I tried my hand at flashforge usa parts store.  They were out of stock and for 3 months I had it on backorder.  No go.  Next up was flashforge china.  I THOUGHT I had gotten the right part.  It was for a flashforge creator according to the website, but they shipped me a flashforge creator pro heated bed plate.  Well shucks.  The creator pro board has three leveling screens instead of two.  What to do…

Before I got a new bed, I needed to upgrade the 3.2A power supply that came with the printer.  In no way  would it sustain any sort of wattage that was needed here.  Amazon to the rescue.  I received the popular Meanwell 350-24 prime for 40$.

Next up was finding an aluminum plate for the printer.  I’ve scoured the internet and I found on amazon they are selling magnetic build plates from a company called “Maghold.”  Yes please!  Here’s a video and a link to the item.

I received the plate, it looks fantastic.  Really nice piece of steel.  However, I ordered one that went to a 2015 creator / creator pro.  APPARENTLY, the board I received from flashforge was a 2016 board.  Who knew.  Again, the holes were Juuuuust off.  So that’s messed up.  I carefully used a file and made the wholes a little wider on the board.  It fits snug on the build plate now so all I need to do now is drill three holes on the build plate arm (wood) that is attached to the z-axis.  I’m wanting to do that without having to remove the damn thing, because it looks like a nightmare to try and do.

Once I get that installed it’ll be a much needed upgrade and better than the OEM plate.

Next up was the fact that these printers have MK10 extruders installed.  There’s been several versions of the MK bowden extruders.  My coworker had a 2013 flashforge creator model with an MK7 and had problems with feeding exotic filaments into it and having it gunk up.  This was apparently fixed with an MK8. Since then, various manufacturers have been changing the model due to cutting costs or fixing issues and what my printer was shipped with was an MK10 hotend.  The nozzles are wider (6mm I think) and they have a thicker PTFE tube that resides inside the nozzle to go to the aluminum tube from the hotend.  For most PLA usages this is fine, but I’ve seen complaints on the forums that this was a poor change due to the fact that you’re unable to heat your extruder above 240C without having problems with the filament melting too much inside and clogging, as well as the fact that you can’t run the filament faster than 65mm/s.  Meaning you’re stuck with being in that range.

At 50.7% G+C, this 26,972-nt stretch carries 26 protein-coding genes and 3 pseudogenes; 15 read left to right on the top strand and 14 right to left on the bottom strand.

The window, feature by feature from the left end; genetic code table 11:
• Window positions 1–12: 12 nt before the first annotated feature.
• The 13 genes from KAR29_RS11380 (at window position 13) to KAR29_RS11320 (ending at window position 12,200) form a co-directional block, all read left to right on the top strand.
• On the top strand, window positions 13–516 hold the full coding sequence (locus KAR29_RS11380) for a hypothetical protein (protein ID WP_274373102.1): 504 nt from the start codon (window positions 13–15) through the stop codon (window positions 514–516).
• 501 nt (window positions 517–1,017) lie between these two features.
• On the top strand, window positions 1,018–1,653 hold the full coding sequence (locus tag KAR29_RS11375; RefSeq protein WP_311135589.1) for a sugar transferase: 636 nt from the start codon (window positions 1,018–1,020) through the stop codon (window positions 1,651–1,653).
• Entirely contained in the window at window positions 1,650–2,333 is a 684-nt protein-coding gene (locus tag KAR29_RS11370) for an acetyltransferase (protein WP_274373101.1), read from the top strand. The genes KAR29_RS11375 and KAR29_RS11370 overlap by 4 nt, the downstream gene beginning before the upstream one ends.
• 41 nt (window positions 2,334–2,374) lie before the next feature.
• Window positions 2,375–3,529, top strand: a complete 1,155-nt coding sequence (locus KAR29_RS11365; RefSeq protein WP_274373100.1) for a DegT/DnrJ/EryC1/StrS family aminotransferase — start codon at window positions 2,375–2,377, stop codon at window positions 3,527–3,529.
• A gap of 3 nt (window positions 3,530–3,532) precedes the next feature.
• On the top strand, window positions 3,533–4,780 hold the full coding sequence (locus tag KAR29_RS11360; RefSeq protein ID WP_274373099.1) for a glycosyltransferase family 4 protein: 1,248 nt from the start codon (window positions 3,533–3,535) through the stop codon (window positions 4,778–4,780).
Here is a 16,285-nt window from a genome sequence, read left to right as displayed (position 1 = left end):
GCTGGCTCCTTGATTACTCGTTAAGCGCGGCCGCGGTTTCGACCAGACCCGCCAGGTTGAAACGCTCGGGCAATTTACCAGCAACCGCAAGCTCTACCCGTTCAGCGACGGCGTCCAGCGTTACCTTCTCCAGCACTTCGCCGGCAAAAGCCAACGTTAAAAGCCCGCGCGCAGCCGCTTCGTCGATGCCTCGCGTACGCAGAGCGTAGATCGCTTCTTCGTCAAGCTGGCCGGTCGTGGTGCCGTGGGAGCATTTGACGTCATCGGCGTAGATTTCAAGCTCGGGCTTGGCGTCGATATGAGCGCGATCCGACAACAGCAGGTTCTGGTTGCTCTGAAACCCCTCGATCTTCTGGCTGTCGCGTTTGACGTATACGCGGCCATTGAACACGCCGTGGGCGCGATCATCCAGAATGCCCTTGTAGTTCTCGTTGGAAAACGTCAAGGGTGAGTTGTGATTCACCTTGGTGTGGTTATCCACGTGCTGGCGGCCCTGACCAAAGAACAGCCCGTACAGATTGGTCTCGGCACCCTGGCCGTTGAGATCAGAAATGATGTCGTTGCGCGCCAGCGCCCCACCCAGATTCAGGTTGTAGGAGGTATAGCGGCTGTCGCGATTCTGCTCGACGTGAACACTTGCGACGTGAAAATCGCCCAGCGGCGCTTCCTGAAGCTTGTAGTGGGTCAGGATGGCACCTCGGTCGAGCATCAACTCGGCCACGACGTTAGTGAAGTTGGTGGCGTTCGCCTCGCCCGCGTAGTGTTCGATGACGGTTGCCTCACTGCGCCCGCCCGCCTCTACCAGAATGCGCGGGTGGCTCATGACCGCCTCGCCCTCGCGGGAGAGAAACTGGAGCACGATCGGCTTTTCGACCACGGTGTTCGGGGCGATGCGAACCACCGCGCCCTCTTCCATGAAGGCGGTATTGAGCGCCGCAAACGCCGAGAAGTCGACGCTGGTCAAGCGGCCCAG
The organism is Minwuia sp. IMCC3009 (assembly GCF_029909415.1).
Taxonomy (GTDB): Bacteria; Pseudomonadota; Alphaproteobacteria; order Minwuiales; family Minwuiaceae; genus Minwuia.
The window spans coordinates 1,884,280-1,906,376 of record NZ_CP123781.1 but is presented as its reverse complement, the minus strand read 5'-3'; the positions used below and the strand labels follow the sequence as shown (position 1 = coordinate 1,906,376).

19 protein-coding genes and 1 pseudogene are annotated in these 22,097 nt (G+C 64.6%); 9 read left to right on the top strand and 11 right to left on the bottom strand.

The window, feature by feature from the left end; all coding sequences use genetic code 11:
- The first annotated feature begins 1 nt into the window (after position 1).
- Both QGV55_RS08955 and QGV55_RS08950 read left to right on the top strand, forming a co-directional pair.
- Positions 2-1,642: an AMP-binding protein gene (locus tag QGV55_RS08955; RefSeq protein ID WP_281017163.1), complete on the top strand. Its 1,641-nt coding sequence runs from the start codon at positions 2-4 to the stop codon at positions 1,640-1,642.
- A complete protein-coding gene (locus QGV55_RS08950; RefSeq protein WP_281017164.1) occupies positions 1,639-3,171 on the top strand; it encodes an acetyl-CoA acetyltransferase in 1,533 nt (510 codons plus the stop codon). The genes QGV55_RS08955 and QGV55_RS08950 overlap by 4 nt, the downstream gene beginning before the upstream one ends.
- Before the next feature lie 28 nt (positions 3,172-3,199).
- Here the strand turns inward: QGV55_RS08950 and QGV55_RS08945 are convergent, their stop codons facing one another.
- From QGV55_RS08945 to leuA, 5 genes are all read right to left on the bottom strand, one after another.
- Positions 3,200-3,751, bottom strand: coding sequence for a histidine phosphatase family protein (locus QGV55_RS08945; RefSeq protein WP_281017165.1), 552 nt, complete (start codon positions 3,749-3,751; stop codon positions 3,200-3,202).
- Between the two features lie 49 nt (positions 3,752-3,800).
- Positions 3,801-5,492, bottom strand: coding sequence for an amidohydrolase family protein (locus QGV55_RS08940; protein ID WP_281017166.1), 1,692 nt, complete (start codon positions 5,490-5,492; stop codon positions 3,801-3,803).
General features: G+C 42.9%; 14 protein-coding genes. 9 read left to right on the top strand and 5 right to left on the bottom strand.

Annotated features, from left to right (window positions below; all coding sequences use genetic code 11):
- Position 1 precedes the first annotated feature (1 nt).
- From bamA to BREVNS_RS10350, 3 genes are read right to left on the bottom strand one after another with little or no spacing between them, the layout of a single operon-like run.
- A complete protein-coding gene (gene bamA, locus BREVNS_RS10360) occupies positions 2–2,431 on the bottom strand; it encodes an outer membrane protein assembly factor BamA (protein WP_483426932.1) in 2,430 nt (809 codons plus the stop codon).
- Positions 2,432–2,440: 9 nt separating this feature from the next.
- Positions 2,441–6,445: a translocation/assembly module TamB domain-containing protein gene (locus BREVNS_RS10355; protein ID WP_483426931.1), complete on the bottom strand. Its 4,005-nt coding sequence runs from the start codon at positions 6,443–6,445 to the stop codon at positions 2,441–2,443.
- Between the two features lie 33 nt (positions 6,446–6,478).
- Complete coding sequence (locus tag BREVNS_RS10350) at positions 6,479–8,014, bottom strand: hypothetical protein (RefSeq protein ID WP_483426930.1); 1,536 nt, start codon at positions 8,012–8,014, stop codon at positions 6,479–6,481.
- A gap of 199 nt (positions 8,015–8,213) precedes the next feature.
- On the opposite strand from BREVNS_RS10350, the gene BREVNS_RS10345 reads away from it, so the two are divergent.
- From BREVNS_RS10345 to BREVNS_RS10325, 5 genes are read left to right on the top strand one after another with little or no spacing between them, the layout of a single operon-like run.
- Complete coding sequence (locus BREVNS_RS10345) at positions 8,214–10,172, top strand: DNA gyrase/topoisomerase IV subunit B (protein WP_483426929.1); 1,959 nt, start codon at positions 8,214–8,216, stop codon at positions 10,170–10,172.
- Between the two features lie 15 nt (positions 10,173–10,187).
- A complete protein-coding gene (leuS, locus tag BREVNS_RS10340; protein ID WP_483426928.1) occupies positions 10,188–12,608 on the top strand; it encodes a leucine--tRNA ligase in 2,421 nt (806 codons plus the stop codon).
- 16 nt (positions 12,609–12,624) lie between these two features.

A relatively new market has been the all metal hot ends.  These replace the PTFE tube which causes some grief as well as keep a clean, clear path for the filament to reach the nozzle, without giving any to filament creep back up the tube.  A company called Micro-Swiss in Minnesota makes them.  I  had previously thought the printer had an MK8 so I made the purchase to buy a new aluminum tube from them.  Turns out it was an MK10.  Who knew.  Regardless, these guys were fantastic at customer service.  They allowed a return on the hotend and shipped me out a new hotend for the MK10.

Here’s the before hot end.  Notice the thick PTFE tube.  This can be the cause of many issues:
DSC02469(mk10 on left, mk9 on right)

And this is the new hotend.  It’s solid metal throughout:
3-17-2016 1-01-26 PM

All in all, parts so far have been around 200$ which.. for a 300$ printer originally isn’t too bad.

When everything arrives I’ll update with screenshots to show it’s glory.  It’s been a long road, but I’ve learned much along the way and I see the light at the end of the tunnel.

Original post by m00ch


It all starts with a post

Ξ March 14th, 2016 | → 0 Comments | ∇ Uncategorized |

Here begins the mochery blog.  A place for nerdery, coding, and all things techy.  Throughout the next days, months, years I’ll be posting content I find on the interwebs and discuss new tech articles I find on reddit or other means.


Original post by m00ch



Ξ March 7th, 2016 | → 0 Comments | ∇ Uncategorized |